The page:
Caroline Flint: The European arrest warrant gives an indication of how we recognise that people are travelling across Europe more. Whether other European nationals come to the UK to commit crimes or vice versa, we should create a secure environment for people to holiday, work and live. However, we must have a proportionate response. Not only do we have different legal and judicial systems, we apply the law differently on conviction in terms of sentencing and alternative sanctions. The thrust of the paper,

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which seeks to explore the possibility of common sentencing policies for custodial and alternative sanctions, would be almost impossible and could detract from areas of mutual recognition that we already have. I hope that that answers the hon. Gentleman's question.

In answer to the earlier question from the hon. Member for Meirionnydd Nant Conwy (Mr. Llwyd), paragraph 3.1.8 does not mention the UK, and we shall bring that oversight to the attention of the Commission.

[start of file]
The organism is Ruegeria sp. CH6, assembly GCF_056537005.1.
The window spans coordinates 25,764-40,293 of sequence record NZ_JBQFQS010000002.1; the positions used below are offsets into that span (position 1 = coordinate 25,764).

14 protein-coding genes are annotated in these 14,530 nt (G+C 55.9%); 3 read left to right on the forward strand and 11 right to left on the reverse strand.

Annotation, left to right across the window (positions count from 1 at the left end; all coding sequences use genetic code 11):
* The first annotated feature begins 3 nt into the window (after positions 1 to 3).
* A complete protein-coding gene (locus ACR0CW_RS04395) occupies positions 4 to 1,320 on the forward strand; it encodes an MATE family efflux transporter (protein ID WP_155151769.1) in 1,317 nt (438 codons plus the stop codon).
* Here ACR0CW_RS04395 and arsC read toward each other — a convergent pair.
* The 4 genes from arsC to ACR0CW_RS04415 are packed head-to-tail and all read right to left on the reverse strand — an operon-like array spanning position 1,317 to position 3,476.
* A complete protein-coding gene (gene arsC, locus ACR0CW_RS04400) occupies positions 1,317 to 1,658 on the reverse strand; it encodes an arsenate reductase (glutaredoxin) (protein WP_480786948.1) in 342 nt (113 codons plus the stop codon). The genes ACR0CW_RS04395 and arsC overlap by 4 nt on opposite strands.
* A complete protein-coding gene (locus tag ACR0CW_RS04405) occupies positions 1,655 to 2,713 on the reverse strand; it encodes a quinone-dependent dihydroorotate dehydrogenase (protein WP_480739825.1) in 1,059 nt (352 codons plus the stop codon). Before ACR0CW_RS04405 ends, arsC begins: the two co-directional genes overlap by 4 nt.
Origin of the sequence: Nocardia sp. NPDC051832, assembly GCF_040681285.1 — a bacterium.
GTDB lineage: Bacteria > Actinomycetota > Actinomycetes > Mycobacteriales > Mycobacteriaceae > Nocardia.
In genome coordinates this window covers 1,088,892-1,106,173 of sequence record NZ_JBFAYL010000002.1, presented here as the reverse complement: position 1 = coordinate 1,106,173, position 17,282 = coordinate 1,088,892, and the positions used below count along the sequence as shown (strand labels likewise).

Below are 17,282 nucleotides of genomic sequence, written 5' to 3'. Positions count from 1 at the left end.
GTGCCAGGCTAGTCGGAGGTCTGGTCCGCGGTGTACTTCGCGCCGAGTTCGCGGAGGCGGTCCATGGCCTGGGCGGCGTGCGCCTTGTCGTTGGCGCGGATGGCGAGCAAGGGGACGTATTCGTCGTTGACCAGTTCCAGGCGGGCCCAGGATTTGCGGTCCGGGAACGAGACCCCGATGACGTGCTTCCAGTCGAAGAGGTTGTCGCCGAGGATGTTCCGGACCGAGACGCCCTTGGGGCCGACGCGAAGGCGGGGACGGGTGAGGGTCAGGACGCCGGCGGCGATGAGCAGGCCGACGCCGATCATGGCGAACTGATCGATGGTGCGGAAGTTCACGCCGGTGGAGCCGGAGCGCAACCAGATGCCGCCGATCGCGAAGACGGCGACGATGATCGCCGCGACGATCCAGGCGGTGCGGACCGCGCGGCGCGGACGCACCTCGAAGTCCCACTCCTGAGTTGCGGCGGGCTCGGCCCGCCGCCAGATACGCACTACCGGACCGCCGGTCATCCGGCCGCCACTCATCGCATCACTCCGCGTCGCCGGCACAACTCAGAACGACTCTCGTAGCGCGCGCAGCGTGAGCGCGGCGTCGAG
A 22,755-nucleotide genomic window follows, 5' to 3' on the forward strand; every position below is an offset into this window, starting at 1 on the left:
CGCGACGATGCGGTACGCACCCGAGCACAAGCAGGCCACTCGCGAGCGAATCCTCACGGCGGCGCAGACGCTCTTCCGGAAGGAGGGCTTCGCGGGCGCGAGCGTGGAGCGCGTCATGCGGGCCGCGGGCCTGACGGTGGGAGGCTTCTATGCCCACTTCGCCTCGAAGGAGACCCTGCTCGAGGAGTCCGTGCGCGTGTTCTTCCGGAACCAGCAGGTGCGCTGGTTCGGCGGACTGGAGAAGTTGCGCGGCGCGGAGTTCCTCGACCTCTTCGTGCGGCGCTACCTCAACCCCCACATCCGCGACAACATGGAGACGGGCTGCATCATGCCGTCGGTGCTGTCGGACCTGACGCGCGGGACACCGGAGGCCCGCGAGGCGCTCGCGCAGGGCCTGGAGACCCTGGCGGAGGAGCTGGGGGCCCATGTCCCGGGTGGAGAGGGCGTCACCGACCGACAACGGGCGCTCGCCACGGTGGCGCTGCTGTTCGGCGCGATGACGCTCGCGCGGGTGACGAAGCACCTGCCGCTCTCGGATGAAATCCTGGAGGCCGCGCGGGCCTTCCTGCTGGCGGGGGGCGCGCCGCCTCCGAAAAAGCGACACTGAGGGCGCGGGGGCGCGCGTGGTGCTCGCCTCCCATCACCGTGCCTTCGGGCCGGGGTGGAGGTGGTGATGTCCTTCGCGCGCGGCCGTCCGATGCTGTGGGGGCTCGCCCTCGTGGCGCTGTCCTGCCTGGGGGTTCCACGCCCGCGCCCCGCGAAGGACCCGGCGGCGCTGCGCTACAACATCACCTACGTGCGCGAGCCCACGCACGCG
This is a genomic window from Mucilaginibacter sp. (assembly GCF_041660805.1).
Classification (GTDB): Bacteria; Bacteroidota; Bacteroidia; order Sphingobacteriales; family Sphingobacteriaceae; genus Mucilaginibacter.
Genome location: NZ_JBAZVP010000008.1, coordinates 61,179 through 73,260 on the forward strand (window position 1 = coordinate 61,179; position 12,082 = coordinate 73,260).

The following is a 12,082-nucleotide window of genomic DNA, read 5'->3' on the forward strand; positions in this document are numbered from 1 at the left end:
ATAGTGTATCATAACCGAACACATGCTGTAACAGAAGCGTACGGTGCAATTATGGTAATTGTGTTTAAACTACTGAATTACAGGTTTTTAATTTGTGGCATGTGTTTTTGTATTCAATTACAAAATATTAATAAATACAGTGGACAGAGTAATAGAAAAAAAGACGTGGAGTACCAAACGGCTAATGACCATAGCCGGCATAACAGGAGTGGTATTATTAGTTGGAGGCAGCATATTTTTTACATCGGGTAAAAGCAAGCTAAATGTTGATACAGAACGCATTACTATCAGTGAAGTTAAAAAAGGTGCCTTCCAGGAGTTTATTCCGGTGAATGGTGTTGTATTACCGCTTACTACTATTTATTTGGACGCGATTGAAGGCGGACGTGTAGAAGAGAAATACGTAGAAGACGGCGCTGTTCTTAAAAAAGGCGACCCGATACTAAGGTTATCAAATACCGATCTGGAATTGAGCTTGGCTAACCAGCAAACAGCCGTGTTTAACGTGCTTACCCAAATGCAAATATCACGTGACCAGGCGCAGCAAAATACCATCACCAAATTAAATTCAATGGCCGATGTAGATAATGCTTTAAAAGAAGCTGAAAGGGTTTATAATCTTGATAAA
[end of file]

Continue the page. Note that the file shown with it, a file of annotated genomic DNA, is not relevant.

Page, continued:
Mr. Llwyd: May I draw the Minister's attention to the Government's response dated 10 June 2004? It says that the measures aimed at the approximation of substantive criminal law can be supported only if there is a robust justification for such approximation. Would she care to expand a little on the use of the word ''robust'' and perhaps give us some examples?

Caroline Flint: As I said, people's attention has focused on areas where there is serious cross-border crime, organised crime and especially the sexual exploitation of children. The UK has contributed a great deal to getting an understanding of those offences and finding ways to work better together. As for robustness, it is about proving the case and seeing how further approximation would help us to deal with criminal offences. We also have to recognise where we are simply duplicating or where a matter is best left to the member state to deal with. Mutual recognition and trust come into the equation too. The case has to be proven and in terms of the areas of extension suggested by the paper, we do not think either that it is proven or that there is a practical way to get around the huge number of difficulties arising from the historical, cultural and social environments in which member states operate their criminal law.